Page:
PRIME responded to the escalating drought emergency in its operational areas through fodder vouchers and commercial de-stocking. Both interventions are aimed at reducing the pressure of deteriorating pasture conditions on households by having the means to maintain their remaining livestock assets and/or sale part of their herd and convert them into cash assets to be able to re-stock their herd. Based on the national guideline for livestock relief intervention in pastoral areas of Ethiopia, the project facilitated the distribution of 64,000 kg of hay in 30 sub-districts of Borena Zone, Oromiya Regional State in August 2014 only. The interventions will reach about 5000 heads of livestock, helping families maintain their living standards and nutritional status, and contributing to protecting PRIME’s market-based investment and development gains. For this intervention, PRIME provided vouchers to beneficiaries who collected hay from private businesses that were linked to wholesalers contracted by PRIME. The intervention has contributed to establishing a market system for fodder in Borena Zone. PRIME will continue to support the fodder market system so that pastoralists have access to fodder at an affordable price to improve the productivity of livestock and livestock products in dry and rainy seasons.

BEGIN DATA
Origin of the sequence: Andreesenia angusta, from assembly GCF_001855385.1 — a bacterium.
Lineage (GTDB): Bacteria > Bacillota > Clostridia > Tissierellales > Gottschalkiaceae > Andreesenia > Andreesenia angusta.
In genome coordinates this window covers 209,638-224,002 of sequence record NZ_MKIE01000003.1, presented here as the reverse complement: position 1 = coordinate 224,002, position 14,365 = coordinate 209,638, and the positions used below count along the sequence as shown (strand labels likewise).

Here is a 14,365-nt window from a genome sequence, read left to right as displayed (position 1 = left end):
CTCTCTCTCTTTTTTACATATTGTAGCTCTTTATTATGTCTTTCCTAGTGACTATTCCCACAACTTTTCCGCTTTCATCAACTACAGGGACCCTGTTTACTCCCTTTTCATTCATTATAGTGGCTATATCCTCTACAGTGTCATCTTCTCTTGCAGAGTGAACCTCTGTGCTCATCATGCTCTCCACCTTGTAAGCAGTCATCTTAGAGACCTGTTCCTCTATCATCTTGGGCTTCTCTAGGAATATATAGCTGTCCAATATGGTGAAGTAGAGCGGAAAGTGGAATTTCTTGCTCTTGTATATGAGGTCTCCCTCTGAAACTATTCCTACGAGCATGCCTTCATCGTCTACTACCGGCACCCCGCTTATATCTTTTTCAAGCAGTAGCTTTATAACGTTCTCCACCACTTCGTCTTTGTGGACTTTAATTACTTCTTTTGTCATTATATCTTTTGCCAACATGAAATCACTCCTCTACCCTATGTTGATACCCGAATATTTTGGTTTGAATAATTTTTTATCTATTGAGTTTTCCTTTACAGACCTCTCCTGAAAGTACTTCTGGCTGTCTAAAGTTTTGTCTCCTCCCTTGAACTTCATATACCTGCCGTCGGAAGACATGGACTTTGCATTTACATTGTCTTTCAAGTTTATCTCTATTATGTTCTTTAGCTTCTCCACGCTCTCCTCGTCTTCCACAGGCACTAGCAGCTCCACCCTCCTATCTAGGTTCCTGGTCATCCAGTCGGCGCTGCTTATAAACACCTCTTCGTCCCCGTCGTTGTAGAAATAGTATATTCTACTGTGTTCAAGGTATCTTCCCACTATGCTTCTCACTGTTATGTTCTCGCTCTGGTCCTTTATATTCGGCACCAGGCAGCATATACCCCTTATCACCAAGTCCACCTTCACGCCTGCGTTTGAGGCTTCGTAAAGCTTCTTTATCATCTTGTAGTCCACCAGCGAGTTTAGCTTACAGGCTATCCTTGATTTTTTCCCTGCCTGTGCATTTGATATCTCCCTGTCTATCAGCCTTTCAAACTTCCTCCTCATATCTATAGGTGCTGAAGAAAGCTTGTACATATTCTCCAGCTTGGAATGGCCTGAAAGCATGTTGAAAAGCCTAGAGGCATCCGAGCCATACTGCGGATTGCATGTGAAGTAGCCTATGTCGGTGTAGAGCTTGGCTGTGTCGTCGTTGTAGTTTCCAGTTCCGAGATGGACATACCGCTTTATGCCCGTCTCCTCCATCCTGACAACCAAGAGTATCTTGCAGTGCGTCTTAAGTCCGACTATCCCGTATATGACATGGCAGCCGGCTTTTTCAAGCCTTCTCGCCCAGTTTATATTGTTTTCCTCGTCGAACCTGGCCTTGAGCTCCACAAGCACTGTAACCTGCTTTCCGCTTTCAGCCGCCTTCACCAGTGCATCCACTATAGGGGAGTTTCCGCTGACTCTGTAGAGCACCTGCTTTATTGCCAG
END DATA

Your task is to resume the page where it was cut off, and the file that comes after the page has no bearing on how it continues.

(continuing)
[/read]

Celebration of International Day of Persons with Disabilities

“Pastoralist Areas Resilience Improvement through Market Development Project observed the International Day of Persons with Disabilities at Mercy Corps Ethiopia Office Addis Ababa. The Ethiopian Center for Disability and Development (ECDD) project coordinator at PRIME, Tesfu Equbeyohaness, delivered an awareness-raising briefing to PRIME staff. During the occasion, Ato Tesfu said, “PRIME is making a huge contribution towards the inclusion and creation of access to persons with disability in its operational areas”. He further reminded all staff and leadership to even strengthen the deliberate inclusion efforts further.